Peer to Peer sites targeted by cyber-criminals

ThreatMetrix's new cyber-crime report shows cyber-criminals hitting P2P sites with fraudulent accounts created with stolen names and changing their tactics, season on season

The activity of cyber- criminals often mutates with the passage of the seasons (credit: Mauro Bieg via Wikimedia Commons)
The activity of cyber- criminals often mutates with the passage of the seasons (credit: Mauro Bieg via Wikimedia Commons)

Peer to Peer (P2P) sites are increasingly straying into the crosshairs of cyber-criminals, according to a new report.

The report, published by ThreatMetrix, covers the second quarter of 2016.

Of course, cyber-criminals naturally gravitate towards places they can make money and P2P marketplaces are more popular than ever.

Using the millions of identities that have piled up from major breaches over the years, cyber-criminals can easily open accounts under assumed names and use those ghostly identities to not only rob using the stolen names, but the victims of those false accounts.

The media industry in particular saw a 350 percent increase in new account fraud on the same period last year.  This is not going unrecognised as, according to ThreatMetrix's data, more than 10 percent of account creations in Europe are rejected.

Many P2P sites tend to have lower entry requirements, making fraudulent account creation a relative cinch.  Rebekah Moody, spokesperson for ThreatMetrix, told SCMagazineUK.com that considering that the P2P space relies on alternate data elements to validate identities, setting up such accounts can be a good deal for cyber-criminals: “More and more fraudsters are creating these accounts to build the profiles of synthetic identity credentials that they are cultivating. This is why being able to use digital identity intelligence is so important – it can detect fraudsters setting up multiple listings from the same device, or unusual behaviour on a trusted user account.”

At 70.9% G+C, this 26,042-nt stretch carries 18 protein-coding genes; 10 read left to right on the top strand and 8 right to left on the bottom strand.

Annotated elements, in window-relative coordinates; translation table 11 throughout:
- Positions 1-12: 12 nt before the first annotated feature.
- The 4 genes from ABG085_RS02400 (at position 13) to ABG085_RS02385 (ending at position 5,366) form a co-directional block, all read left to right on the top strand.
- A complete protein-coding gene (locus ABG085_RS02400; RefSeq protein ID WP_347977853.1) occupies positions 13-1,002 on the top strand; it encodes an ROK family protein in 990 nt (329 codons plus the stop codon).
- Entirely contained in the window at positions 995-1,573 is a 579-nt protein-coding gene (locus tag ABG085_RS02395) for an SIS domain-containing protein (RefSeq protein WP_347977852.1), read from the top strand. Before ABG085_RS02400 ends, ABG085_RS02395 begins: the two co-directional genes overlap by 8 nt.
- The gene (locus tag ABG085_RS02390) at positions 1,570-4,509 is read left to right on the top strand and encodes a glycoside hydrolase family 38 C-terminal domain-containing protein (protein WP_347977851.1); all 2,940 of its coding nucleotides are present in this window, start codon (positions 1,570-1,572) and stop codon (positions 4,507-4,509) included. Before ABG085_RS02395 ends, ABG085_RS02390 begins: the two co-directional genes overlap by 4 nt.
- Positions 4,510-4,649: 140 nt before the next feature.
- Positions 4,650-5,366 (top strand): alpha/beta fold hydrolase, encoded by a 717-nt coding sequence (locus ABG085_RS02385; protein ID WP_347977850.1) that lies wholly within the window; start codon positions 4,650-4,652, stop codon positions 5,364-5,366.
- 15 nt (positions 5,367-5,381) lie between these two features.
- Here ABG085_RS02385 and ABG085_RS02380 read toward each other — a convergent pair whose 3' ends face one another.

On a holiday site, for example, a fraudster could create false listings to cheatcustomers into booking non-existent plane tickets. Perhaps even more sinister, a cyber-criminal could hijack a normal listing and divert transactions right into their pocket.

The second major development the report mentions is a large uptick in fraud just before the summer holidays.  A ThreatMetrix statement notes, “As many Brits planned for their summer breaks and holidays in the sun, review sites and other media platforms have become a major target amongst cyber-criminals over the last 90 days.”

Perhaps predictably,  conmen jump into action during periods of high traffic as it provides them not only with a large pool to steal from, but opportunities to hide amongst the oceans of data flowing back and forth. This season, people are booking holidays, so it makes sense to go where the action is.

Secondly, added Moody “fraudsters are continually trying to blend in with good transactions and as such they change tactics to confuse the businesses and exploit any loopholes that arise: this is another key reason why we see the seasonal peaks and troughs of fraud activity.”

Ben Johnson, chief security strategist for Carbon Black gave SC a rationale for these changes: “Cyber-criminals are increasing their breadth and depth of sophistication and types of campaigns because they are having success.  Related to that, more actors are jumping into the game because they see how lucrative it can be.”

Johnson added, “as consumers and businesses shift to new methods for transmitting data, exchanging payments, and conducting their everyday tasks, the criminals will follow.  The challenge here is that the technology is moving faster than humans can keep up.  New adopters of various types of payment systems or file-transmission services, for example, often don't fully understand how they work.”

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